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    Beazley sees ransomware attacks quadruple in 2016, projects them to double again in 2017

    Beazley, a leading provider of data breach response insurance, today released its Beazley Breach Insights – January 2017 findings based on its response to client data breaches in 2016. The specialized Beazley Breach Response (BBR) Services unit saw ransomware attacks quadruple in 2016 and projects they will double again in 2017.

    Organizations appear to be particularly vulnerable to attacks during IT system freezes, at the end of financial quarters and during busy shopping periods. Evolving ransomware variants enable hackers to methodically investigate a company’s system, selectively lock the most critical files, and demand higher ransoms to get the most valuable files unencrypted.

    Beazley’s BBR Services division managed 1,943 data breaches on behalf of clients in 2016 compared to 1,247 breaches in 2015. Analysis of breaches handled by Beazley in 2016 revealed:

    • Ransomware keeps rising
      Ransomware attacks were over four times higher in 2016 than in 2015. The ease and effectiveness of these attacks portend an even larger increase in 2017 with Beazley projecting these attacks to double again in 2017.
    • Unintended disclosure is a real problem
      The proliferation of criminals looking to profit from confidential information has made formerly minor mistakes much more dangerous. Unintended disclosure, most often emails or faxes sent to the wrong recipient, increased to 32% of all breaches in 2016, up from 24% in 2015.
    • Financial institutions see more hacking attacks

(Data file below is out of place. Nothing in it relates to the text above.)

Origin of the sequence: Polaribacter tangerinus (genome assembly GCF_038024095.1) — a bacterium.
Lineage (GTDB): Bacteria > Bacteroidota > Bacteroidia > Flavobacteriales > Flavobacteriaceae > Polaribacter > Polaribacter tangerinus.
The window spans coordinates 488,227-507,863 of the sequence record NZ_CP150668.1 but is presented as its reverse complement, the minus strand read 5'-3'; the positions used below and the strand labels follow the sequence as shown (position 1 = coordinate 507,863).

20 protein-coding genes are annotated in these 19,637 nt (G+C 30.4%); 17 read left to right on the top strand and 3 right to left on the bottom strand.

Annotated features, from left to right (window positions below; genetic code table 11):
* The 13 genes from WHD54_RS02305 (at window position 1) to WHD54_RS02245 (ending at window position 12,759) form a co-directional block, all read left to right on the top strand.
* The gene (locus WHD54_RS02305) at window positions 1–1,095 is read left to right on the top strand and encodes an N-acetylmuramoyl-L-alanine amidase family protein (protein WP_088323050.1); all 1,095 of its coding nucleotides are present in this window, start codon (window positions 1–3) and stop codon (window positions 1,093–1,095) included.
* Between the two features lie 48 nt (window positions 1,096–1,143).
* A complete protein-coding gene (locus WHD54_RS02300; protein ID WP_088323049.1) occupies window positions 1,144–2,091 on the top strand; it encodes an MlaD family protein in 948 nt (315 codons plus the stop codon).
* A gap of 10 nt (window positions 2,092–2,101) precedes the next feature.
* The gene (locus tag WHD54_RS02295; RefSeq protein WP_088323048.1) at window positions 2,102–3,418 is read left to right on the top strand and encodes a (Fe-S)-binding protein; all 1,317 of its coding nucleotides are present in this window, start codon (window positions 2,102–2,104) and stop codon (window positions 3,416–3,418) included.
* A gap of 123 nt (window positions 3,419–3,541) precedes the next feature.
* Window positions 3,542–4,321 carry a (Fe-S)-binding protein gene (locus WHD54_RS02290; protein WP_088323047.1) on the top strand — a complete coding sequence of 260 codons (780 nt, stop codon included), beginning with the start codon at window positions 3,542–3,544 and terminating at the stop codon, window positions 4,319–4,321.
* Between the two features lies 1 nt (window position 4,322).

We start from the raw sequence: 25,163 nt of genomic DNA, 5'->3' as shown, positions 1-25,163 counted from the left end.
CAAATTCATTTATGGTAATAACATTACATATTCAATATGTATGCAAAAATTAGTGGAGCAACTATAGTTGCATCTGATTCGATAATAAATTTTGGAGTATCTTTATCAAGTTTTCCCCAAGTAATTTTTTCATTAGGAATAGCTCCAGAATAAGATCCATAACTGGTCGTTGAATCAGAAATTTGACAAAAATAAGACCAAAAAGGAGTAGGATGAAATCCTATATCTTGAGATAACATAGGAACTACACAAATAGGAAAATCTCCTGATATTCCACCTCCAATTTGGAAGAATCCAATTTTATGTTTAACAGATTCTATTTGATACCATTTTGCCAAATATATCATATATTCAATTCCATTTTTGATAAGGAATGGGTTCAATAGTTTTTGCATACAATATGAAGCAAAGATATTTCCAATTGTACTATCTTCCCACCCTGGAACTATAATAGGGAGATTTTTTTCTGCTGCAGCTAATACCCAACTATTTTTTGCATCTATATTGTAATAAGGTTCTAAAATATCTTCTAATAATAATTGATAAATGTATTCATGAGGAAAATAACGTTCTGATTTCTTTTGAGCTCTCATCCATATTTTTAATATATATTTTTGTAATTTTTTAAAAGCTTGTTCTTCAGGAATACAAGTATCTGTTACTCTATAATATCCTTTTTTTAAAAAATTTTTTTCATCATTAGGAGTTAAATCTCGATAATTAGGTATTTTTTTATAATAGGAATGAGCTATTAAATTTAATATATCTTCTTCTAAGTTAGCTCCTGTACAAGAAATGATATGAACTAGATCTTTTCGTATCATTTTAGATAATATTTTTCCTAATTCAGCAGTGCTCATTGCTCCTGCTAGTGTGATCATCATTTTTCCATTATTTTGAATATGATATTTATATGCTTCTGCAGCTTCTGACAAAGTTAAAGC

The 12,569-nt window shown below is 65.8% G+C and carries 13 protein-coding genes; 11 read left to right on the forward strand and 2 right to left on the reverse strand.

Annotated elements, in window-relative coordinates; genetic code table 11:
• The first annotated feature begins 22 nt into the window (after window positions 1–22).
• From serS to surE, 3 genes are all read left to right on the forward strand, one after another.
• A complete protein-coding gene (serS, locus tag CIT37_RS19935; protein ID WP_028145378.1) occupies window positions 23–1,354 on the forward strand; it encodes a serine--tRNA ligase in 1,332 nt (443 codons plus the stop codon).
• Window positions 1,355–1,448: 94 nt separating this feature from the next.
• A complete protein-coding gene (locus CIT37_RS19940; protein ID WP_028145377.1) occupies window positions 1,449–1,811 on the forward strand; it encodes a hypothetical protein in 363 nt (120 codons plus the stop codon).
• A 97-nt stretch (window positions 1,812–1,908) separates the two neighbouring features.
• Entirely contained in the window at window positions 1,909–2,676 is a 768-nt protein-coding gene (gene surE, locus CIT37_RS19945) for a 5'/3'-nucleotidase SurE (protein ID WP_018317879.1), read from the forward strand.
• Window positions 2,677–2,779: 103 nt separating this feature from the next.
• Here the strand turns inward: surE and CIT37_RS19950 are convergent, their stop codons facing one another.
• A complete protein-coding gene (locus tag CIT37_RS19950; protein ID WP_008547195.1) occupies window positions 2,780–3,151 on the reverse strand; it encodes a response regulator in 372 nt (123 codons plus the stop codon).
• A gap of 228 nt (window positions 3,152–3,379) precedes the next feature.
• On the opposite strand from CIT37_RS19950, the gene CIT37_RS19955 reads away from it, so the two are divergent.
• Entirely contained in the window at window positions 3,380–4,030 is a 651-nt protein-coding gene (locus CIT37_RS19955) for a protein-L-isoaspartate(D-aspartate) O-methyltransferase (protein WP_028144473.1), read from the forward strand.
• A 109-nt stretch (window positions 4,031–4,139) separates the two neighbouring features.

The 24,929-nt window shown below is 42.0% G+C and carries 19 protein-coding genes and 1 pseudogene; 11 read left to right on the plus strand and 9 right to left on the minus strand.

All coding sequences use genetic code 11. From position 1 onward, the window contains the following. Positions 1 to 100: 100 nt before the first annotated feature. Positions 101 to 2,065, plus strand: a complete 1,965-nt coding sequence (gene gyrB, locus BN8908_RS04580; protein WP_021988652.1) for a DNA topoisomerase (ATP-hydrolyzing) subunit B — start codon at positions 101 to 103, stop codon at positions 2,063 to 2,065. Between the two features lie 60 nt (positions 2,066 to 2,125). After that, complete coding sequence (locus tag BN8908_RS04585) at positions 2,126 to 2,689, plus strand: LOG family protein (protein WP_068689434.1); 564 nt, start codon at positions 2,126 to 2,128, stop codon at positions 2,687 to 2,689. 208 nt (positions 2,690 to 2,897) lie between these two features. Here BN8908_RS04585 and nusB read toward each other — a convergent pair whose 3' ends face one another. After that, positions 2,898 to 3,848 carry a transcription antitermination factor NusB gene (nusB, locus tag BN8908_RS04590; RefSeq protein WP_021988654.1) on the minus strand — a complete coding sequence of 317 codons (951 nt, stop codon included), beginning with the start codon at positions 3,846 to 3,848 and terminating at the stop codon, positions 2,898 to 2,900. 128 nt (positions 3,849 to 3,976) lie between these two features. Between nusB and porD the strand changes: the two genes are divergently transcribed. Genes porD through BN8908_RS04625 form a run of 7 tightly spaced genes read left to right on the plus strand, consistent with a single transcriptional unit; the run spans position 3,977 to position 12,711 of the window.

Hacks and malware accounted for 40% of financial institution data breaches in 2016, up from 27% in 2015. Unintended disclosure – mainly caused by misdirected emails – was also up, rising to 28% of breaches in 2016 from 24% in 2015.
    • Higher education hacks are increasing
      Hacks and malware accounted for nearly half of higher education data breaches in 2016 (45%), up from 35% of breaches in 2015. Unintended disclosures caused 28% of breaches in 2016, up from 22% in 2015.
    • Healthcare mixups drive breach exposures
      Unintended disclosure – misdirected faxes and emails or the improper release of discharge papers - led to 40% of breaches in the healthcare industry in 2016, up from 30% in 2015. In a sign that the industry might be improving defenses, hacks and malware accounted for only 19% of breaches in 2016, down from 27% in 2015.

    The Beazley BBR Services team offers clients cyber extortion and ransomware response assistance connecting clients with forensic services to determine if personally identifiable information or protected health information was compromised in the event of a ransomware attack. BBR Services also facilitates introductions to service providers to assist with data decryption, data restoration, or securing bitcoin if an organization decides to pay the ransom.

    Katherine Keefe, global head of BBR Services, said: “The threat from ransomware is not only growing, but evolving to allow hackers to target vulnerable organizations and their most valuable data files and adjust ransom demands accordingly. The sustained increase in these threats in 2016 indicates that even more organizations will be attacked in 2017 and need to have incident response plans in place before they get a ransomware demand.”

    Read the Beazley Breach Insights - January 2017 report.

    About Beazley Breach Response (BBR)

    Beazley has helped clients handle more than 5,000 data breaches since the launch of Beazley Breach Response in 2009 and is the only insurer with a dedicated in-house team focusing exclusively on helping clients handle data breaches. Beazley's BBR Services team coordinates the expert forensic, legal, notification and credit monitoring services that clients need to satisfy all legal requirements and maintain customer confidence. In addition to coordinating data breach response, BBR Services maintains and develops Beazley's suite of risk management services, designed to minimize the risk of a data breach occurring.